I don't know your budget, but Datasat LS10 and Rs20i have thermostatically controlled cooling fans. You can find either on the used market.

Current Equipment: Datasat LS10 w/ Atmos and DIRAC. ATI 6005, AT527NC, Aerial Acoustics LR5's (LCR), SR3's sides, LR3's (rears), Seaton Submersive HP, Marantz VP15s1, 123" diag 16:9 Stewart Cima Neve screen, Oppo BDP-103, Palliser Flicks Theater Seating AC Power: Eaton whole-house surge protector at main panel, three dedicated 20 amp circuits, Surgex XR315 surge protector at equipment rack, Cyberpower 1400VA/900 watt, true sine wave UPS.
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post #3 of 50 Old 03-11-2018, 10:18 AM
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Quote:
Originally Posted by markg35 View Post
I have a Denon AVR-X3300 that I’m using only as a processor, amplification provided by an Outlaw
Audio 755.It gets very hot,I know there are cooling fan solutions, which I might try.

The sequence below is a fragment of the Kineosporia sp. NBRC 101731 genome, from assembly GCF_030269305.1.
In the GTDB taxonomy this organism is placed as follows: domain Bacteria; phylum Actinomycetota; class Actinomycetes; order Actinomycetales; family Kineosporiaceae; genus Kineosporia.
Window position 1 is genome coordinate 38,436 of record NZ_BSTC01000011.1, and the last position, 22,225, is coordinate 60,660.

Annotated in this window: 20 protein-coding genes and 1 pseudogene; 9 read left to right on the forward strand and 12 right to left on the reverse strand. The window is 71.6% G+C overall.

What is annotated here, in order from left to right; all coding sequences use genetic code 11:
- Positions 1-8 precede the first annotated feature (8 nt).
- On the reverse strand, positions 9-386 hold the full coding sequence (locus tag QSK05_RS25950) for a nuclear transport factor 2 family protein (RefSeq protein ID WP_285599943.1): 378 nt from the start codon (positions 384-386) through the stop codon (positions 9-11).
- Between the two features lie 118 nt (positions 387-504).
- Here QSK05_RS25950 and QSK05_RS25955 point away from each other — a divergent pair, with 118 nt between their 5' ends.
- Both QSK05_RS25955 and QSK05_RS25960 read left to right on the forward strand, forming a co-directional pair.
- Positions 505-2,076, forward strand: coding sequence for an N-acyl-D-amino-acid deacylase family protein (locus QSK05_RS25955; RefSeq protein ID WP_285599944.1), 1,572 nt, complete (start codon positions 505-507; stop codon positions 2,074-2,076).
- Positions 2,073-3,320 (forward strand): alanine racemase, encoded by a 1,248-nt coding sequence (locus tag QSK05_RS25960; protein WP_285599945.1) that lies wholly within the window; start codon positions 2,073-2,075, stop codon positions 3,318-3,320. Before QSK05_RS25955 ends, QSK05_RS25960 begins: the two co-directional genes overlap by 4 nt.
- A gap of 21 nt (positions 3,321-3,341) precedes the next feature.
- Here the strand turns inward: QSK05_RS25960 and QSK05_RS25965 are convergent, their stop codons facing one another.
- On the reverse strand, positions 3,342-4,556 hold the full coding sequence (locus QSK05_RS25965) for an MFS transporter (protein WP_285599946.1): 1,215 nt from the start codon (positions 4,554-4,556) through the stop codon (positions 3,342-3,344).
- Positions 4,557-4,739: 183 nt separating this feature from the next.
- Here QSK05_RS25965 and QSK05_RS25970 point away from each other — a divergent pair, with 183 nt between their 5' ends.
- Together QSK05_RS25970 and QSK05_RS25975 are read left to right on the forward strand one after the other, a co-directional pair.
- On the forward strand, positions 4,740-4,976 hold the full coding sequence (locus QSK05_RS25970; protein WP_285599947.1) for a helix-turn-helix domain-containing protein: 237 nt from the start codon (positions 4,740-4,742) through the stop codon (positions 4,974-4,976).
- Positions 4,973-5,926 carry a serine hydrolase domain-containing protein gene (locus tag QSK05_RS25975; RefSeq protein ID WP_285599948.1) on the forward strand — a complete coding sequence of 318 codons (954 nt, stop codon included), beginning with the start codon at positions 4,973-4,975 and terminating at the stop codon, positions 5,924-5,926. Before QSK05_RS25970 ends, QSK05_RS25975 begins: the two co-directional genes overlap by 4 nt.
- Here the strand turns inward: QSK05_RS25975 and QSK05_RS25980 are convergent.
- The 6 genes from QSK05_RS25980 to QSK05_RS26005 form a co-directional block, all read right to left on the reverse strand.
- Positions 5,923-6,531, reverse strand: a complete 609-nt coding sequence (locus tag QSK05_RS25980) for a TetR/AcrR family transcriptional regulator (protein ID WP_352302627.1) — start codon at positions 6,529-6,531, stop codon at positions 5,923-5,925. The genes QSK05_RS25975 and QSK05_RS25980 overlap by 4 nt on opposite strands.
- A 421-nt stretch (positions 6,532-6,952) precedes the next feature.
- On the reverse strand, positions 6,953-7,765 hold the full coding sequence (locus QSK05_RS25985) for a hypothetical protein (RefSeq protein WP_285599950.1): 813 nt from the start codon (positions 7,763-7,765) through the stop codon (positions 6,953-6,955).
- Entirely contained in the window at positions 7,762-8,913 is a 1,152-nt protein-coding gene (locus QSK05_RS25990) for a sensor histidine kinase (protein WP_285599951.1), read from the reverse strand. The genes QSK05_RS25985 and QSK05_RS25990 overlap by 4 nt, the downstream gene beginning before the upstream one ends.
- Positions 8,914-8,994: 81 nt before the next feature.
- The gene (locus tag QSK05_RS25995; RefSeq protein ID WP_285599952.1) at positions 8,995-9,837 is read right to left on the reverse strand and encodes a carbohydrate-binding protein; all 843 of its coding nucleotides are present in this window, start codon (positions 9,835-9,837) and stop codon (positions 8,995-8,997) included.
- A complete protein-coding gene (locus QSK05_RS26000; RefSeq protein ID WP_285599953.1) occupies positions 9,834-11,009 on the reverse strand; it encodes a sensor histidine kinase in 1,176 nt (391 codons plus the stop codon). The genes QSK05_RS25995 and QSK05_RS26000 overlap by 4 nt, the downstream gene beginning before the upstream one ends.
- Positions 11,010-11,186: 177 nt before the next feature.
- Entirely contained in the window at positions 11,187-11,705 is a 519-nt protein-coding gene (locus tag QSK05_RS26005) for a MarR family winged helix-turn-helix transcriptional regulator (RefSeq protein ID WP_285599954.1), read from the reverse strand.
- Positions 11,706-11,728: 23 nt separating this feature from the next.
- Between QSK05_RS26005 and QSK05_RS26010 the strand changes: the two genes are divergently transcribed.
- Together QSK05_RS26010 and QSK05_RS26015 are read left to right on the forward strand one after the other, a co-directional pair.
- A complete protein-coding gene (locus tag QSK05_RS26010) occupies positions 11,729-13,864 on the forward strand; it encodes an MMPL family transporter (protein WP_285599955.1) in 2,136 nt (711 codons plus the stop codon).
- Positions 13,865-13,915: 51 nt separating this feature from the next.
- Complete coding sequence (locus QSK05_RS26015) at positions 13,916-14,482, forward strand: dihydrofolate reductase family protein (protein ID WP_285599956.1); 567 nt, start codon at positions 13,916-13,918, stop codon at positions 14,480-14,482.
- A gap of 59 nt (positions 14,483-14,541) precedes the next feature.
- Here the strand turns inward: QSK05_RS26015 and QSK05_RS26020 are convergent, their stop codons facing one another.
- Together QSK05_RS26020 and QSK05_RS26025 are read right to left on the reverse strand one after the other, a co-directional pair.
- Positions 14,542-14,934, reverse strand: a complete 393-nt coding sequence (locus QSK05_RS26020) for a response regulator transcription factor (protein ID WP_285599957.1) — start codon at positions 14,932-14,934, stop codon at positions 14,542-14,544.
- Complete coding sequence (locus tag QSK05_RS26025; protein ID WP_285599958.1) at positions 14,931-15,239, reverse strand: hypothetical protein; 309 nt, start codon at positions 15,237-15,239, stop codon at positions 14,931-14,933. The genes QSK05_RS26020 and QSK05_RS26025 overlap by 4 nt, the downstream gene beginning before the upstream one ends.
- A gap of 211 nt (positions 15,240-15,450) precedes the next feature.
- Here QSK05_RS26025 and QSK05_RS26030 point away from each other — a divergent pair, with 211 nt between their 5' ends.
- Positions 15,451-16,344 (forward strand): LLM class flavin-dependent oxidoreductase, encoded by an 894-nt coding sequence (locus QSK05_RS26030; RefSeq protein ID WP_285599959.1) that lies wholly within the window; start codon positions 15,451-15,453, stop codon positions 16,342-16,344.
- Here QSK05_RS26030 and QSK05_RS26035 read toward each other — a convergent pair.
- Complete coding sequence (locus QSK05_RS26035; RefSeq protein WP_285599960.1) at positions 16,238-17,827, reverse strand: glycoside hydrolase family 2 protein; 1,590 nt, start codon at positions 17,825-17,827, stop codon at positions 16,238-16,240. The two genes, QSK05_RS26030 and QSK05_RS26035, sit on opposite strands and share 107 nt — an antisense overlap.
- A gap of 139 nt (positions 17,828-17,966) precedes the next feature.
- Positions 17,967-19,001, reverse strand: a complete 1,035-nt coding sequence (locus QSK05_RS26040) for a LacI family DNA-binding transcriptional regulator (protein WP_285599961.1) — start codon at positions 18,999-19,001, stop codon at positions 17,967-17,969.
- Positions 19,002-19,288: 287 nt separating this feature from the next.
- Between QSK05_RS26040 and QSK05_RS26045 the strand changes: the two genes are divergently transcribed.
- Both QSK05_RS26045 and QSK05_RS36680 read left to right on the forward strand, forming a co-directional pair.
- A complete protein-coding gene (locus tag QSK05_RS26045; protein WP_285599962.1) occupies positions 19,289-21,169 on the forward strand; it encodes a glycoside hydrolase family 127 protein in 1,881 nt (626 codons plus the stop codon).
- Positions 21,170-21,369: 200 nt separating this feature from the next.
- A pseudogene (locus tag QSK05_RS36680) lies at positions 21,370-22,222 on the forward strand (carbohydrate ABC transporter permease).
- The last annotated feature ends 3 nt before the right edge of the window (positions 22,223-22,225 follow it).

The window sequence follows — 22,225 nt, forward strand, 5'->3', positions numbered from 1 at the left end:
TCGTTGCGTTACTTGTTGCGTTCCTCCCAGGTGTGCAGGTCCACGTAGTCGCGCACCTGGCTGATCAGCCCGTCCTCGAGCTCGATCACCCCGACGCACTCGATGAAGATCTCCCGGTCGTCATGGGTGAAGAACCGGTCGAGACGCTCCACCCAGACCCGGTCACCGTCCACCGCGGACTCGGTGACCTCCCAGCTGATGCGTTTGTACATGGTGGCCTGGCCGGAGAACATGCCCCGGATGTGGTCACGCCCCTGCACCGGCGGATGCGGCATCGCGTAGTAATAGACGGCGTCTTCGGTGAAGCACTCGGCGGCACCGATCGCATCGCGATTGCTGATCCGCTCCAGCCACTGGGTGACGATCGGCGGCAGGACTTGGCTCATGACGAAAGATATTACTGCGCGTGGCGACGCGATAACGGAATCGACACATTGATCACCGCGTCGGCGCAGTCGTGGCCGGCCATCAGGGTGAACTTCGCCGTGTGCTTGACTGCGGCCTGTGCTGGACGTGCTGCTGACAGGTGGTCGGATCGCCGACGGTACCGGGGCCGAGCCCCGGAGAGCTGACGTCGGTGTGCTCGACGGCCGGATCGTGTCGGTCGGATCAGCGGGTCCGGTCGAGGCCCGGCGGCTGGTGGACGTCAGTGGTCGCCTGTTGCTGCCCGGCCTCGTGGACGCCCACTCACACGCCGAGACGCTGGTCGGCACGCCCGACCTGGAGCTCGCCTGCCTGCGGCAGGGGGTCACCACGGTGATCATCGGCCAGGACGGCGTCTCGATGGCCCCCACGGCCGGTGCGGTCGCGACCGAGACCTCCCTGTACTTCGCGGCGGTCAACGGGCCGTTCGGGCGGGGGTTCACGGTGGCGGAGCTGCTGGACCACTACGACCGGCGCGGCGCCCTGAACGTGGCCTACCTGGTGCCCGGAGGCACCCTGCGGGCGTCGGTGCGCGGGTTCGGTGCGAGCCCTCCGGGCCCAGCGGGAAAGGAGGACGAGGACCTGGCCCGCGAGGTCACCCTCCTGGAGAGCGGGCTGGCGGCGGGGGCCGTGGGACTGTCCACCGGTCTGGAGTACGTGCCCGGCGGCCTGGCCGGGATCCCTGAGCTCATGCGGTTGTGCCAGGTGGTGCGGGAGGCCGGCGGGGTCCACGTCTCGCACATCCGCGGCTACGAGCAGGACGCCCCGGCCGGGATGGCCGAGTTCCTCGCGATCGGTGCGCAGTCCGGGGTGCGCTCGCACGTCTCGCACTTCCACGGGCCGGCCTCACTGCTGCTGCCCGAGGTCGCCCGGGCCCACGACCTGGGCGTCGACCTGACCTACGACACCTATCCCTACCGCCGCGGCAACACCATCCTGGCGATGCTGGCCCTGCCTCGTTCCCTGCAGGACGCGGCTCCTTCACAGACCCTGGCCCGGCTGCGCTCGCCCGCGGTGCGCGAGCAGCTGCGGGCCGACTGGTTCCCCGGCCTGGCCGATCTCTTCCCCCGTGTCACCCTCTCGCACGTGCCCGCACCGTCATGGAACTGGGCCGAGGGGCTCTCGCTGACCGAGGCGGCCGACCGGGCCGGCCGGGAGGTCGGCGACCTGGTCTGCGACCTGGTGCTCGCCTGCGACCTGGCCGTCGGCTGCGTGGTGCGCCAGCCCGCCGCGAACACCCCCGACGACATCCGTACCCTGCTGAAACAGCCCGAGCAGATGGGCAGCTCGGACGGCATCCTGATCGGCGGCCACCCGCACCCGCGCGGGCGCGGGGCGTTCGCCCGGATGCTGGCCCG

The receiver is in a Salamander AV Cabinet,with a metal mesh screen door, vents on the side of the cabinet and an open back.There is 2" of clearance from the top of the receiver to the top of the cabinet.
I don't currently have a heat gun(thinking of getting a cheap one)
I realize current receivers have DSP and other chips that makes them possibly run warmer.

I’m wondering if there are processors that run cooler than the Denon I have. Anyone find a solution to this problem.
I have a Salamander AV cabinet as well - 3 bays, my pre-pro is in a bay all by itself with generous clearances. It gets just warm, never hot. Solid doors and sides. I'd provide more clearance than 2", but if you can't, ACInfinity has cooling unit options that will easily fit on top in less than 2" profile. That'll help for sure. Is the back of the cabinet open? That'd help too, though not always practical to do so.